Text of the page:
Test-Driven Development (TDD) Example
Writing tests before code sounds silly doesn't it? I'm going to show you how it can be useful!
What is it?
Test driven development is the practice of writing a failing test (unit or functional or whatever..) before writing the code that will make the test pass. It gives you a goal to work at, and forces you to think about how accessible your code is. It can also be used to gain confidence within your codebase.
Who wrote it?
Hi! I'm Dayle Rees.
I'm an open source enthusiast, and a Laravel framework core developer. I'm also very fond of teaching. My books Code Bright and Code Happy have helped thousands of PHP web developers adopt the Laravel PHP framework.
My writing style is simple and plain spoken, just like this description!
How do I learn?
It's easy, see those
part-x directories? Each of them represent our complete application at a different point of time. Starting at
part-1 we have an application that does nothing. Throughout the parts we will implement tests, and then the functionality to cause them to pass.
To learn, you need only read the comments held within. First take a look at the architecture of the application within the
part-x/src directory, and all comments held within the classes. It's not a big application, less than five files. Next look at the associated test files within the
part-x/tests directory to learn more about the limitations of each stage of the applications development.
Don't forget to run
phpunit from the
part-x directory to examine the test results.
By the time you get to part 19, you will be a TDD master.
How does it work?
Each part of the repository contains a complete PHP application in various stages of its lifecycle. They each function independently. Class loading is provided by the composer project so you will find a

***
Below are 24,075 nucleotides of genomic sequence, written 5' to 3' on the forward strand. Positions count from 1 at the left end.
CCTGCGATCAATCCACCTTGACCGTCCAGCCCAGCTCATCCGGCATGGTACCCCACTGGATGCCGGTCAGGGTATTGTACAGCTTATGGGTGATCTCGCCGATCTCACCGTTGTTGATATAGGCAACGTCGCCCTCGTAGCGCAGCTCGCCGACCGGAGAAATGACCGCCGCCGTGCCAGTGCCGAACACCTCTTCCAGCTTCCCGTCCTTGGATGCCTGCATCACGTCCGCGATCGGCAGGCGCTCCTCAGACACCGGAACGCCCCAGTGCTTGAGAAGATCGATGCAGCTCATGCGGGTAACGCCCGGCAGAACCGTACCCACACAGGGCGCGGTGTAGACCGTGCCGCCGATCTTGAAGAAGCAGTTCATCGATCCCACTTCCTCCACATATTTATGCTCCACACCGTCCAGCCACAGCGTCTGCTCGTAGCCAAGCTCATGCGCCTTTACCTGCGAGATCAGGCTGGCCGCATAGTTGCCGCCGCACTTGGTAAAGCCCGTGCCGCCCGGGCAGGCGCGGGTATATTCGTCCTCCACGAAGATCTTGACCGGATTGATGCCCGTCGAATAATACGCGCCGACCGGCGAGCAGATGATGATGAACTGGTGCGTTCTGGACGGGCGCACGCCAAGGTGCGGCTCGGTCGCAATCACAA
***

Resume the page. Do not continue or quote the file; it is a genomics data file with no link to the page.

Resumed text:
composer.json stored within.
However, you will not need to have a copy of composer to run the tests. I've versioned the vendor directories along with each stage so that you can run the tests right away! Lucky you!
Our application files are
psr-0 autoloaded (file structure and path matching namespace) from the
part-x/src directories. All tests are located within the
part-x/tests directory, and each stage contains a
phpunit.xml bootstrap so that you can run the tests with only the
Any other advice?
Read through each stage carefully, noting the differences between previous stages. Normally these are outlined in the comments. Get to know the architecture, and visualize the workflow.
I'd recommend cloning the repository down locally so you can view the source in a syntax-highlighting editor, and run the tests directly.
How can I thank you?
Why not buy my latest Laravel book? Laravel is a beautiful framework that makes excellent use of the dependency injection and inversion of control principles. You can get a copy here on Leanpub.
Don't want to part with cash? Why not star the github repo? I'd love the attention! Why not share the link for this repository on Twitter or HackerNews? Spread the word!
Don't forget to follow me on twitter!